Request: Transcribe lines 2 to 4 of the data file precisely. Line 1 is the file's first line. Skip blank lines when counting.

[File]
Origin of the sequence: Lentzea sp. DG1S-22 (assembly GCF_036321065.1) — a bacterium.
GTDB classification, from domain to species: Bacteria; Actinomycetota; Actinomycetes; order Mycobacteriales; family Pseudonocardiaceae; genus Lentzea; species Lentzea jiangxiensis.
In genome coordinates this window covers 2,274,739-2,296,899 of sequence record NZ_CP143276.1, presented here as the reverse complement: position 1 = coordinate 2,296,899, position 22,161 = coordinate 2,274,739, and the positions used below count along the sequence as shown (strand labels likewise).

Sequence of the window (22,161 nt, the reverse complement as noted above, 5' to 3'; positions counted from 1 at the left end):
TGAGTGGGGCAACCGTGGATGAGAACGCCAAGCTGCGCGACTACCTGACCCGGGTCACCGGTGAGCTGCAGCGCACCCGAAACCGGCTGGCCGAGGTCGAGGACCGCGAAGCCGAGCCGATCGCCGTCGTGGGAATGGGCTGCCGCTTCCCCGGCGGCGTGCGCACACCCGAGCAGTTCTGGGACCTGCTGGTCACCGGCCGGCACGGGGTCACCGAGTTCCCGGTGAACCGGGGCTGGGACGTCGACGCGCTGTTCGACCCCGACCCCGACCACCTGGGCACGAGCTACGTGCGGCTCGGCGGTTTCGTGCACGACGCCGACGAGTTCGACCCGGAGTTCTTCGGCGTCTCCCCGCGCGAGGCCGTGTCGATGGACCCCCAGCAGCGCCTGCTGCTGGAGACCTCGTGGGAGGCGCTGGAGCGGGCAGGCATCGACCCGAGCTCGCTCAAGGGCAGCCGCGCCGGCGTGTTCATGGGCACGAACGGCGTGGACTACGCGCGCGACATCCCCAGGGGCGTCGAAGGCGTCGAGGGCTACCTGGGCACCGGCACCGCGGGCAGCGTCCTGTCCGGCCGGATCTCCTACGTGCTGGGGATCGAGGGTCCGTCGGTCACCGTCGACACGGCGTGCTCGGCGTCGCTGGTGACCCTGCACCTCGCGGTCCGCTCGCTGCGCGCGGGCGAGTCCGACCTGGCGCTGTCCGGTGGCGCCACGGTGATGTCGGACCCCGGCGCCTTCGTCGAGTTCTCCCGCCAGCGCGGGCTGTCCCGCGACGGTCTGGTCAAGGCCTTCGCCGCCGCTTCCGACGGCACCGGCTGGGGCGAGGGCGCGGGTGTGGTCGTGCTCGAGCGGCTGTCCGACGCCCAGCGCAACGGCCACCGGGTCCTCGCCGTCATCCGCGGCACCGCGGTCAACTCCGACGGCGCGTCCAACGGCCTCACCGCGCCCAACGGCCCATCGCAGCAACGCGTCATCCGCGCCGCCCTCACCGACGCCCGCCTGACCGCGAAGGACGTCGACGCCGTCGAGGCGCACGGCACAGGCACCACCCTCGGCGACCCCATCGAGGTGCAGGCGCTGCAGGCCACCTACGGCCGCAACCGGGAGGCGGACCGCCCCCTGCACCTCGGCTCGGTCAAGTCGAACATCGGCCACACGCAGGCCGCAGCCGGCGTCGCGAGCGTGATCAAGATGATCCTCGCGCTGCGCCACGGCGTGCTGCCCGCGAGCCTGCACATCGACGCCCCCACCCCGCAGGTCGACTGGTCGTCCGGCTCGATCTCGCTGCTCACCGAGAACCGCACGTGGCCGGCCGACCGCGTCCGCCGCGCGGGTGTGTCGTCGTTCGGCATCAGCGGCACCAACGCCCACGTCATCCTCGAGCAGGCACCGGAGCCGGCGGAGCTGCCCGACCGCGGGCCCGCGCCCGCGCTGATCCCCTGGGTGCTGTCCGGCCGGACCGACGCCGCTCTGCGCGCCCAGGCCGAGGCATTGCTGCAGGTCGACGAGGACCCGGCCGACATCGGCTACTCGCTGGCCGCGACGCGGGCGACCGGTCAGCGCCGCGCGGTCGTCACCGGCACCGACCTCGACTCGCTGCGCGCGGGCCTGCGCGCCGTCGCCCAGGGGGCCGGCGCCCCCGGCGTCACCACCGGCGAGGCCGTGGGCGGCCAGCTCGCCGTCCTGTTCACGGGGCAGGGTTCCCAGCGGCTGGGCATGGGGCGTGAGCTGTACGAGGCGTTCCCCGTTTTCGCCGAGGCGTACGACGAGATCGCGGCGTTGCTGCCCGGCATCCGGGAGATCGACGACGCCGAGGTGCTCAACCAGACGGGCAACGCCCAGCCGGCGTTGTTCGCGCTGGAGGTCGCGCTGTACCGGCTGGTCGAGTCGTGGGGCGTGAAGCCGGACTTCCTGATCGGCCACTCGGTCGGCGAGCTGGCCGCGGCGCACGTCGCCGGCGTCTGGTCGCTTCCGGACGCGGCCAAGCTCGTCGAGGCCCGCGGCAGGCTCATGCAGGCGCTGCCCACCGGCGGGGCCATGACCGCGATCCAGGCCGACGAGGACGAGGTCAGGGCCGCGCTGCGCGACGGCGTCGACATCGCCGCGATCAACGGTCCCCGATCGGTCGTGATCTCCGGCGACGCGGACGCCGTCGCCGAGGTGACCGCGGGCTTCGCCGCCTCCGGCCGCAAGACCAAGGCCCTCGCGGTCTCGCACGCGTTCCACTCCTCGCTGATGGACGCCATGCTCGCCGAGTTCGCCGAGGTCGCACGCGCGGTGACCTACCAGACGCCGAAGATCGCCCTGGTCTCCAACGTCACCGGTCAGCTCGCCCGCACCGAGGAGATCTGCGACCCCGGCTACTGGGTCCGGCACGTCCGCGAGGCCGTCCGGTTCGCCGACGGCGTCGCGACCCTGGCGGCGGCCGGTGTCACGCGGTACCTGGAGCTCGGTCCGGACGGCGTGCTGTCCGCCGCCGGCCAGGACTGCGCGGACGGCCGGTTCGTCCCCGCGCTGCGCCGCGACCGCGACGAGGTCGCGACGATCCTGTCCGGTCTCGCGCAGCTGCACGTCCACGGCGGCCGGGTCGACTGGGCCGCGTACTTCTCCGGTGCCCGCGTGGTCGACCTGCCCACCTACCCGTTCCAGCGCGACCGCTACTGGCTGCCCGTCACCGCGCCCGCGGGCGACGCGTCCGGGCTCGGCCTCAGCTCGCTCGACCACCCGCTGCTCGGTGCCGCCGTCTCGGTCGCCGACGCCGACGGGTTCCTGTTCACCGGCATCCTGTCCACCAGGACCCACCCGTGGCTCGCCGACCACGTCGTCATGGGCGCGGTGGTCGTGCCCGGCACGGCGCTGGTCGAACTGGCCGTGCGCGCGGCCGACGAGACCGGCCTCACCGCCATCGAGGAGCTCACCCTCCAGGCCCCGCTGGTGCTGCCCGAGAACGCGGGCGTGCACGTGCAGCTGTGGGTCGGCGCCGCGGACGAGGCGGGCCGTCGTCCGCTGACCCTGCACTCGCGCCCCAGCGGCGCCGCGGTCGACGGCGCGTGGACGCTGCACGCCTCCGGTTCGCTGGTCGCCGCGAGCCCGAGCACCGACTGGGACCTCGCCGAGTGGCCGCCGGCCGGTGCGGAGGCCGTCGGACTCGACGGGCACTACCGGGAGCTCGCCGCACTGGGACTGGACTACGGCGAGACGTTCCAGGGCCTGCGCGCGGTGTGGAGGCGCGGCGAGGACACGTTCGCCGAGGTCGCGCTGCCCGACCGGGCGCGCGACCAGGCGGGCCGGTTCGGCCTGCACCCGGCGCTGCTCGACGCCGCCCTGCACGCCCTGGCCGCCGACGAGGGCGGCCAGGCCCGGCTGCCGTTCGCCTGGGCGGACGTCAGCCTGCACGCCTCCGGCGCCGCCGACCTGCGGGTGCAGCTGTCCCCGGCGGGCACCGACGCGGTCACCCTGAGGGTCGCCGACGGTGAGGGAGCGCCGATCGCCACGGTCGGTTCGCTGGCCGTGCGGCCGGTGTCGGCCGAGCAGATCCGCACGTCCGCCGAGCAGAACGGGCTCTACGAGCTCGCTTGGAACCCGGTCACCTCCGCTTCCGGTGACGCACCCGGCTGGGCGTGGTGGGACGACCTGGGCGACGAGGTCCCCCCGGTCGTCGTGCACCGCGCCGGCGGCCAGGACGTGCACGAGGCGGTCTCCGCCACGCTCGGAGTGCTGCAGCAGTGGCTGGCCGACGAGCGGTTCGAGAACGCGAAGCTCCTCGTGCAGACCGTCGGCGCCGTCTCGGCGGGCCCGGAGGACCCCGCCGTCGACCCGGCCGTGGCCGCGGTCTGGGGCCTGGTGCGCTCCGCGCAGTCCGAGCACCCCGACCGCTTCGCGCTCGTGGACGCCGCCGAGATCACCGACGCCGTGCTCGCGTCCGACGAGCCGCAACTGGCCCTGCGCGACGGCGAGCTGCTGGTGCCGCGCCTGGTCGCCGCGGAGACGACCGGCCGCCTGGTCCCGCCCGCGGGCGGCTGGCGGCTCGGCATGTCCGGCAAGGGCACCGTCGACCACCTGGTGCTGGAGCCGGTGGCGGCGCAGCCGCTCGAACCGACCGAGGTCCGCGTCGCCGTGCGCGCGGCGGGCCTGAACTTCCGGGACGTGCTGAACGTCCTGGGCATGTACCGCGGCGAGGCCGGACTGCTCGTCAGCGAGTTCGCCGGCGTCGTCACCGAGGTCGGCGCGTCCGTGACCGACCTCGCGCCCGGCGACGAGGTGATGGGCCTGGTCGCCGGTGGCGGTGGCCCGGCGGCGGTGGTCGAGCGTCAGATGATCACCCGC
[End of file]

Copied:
GTDB classification, from domain to species: Bacteria; Actinomycetota; Actinomycetes; order Mycobacteriales; family Pseudonocardiaceae; genus Lentzea; species Lentzea jiangxiensis.
In genome coordinates this window covers 2,274,739-2,296,899 of sequence record NZ_CP143276.1, presented here as the reverse complement: position 1 = coordinate 2,296,899, position 22,161 = coordinate 2,274,739, and the positions used below count along the sequence as shown (strand labels likewise).

Sequence of the window (22,161 nt, the reverse complement as noted above, 5' to 3'; positions counted from 1 at the left end):